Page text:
It was the invention and subsequent abuse of sub-prime mortgage securities that crashed our economy. Now these idiots are trading sub-prime auto loan securities.
Private equity firms are investing in chains of used-car lots, and auto loans are being packaged into securities much like subprime mortgages. They're attracted by the industry's average profit of 38% for each car sold. [...]
Subprime auto loan issues now represent a larger percentage of all auto-loan securitizations than at any time since 2006, according to Moody's. [...]
The returns on subprime auto-loan securities vary, but one offering sold late last year paid 3.5% annually on A-rated bonds maturing in three years — about six times the yield on comparable U.S. Treasury notes. On a $1-million investment, an investor would expect a return of $105,000, plus the principal, over the three years.
This spring, Moody's warned that the market for subprime auto-loan securities could get overheated. "New market entrants lured by profits and low-cost financing are susceptible to expanding 'too much too fast,'" the ratings firm wrote.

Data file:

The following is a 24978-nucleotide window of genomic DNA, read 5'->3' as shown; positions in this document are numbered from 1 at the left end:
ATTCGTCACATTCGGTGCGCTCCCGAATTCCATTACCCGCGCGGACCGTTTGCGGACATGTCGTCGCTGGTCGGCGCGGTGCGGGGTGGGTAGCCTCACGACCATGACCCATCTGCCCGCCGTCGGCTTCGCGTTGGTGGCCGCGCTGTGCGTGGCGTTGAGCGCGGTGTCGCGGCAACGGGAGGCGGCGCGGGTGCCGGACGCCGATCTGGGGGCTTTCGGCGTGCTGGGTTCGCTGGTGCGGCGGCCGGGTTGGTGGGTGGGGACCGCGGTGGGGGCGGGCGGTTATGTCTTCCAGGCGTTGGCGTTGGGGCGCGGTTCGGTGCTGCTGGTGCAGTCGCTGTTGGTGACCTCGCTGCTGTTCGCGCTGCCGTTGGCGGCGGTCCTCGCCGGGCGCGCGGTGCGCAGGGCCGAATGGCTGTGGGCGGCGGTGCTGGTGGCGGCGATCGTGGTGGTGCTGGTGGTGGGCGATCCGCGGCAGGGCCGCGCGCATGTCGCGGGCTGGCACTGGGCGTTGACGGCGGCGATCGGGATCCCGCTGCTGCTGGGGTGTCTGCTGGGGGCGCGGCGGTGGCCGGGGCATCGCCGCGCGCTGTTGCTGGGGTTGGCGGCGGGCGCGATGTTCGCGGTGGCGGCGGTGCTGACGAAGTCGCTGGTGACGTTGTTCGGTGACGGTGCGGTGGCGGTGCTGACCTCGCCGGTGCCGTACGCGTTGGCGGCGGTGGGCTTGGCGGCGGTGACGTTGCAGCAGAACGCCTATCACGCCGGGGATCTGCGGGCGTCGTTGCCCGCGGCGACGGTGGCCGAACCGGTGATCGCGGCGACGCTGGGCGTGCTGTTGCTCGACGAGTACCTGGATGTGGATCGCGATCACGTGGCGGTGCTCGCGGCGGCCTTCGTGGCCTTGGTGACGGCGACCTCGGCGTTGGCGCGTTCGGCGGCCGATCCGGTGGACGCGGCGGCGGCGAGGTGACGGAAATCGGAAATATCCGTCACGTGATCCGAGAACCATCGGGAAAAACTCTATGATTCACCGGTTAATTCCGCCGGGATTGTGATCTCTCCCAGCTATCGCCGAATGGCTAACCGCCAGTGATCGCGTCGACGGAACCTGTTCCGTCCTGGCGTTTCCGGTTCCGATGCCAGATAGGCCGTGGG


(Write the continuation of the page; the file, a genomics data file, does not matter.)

Yeah, nothing could ever go wrong with such a thing. There's no way this will ever lead to exploiting poor people. Oh. Wait. It already does:
Many require customers to return to the lot to make their loan payments — that's why they're called Buy Here Pay Here dealerships.
If buyers default, as about 1 in 4 do, the dealer repossesses the cars and in many cases sells them again.
The dealerships make an average profit of 38% on each sale, according to the National Alliance of Buy Here Pay Here Dealers. That's more than double the profit margin of conventional retail car chains like AutoNation Inc.
"The amount of return from these loans you can't get on Wall Street. You can't get it anywhere," said Michael Diaz, national sales manager for Small Dealers Assistance Inc. in Atlanta, which buys loans originated by Buy Here Pay Here dealers. "It's the gift that keeps giving." [...]
Jeff Williams, chief financial officer of America's Car-Mart, one of the largest Buy Here Pay Here chains, said his company fills a pressing need for millions of Americans who can't qualify for conventional auto loans.
"Our customers live paycheck to paycheck, and we work with them," Williams said. "We consider ourselves to be the good guy of the industry."
Good guys. Right. Greedy, exploitive bankers and corporations is what they are. They are the 1%.
Cross-posted from Eclectablog.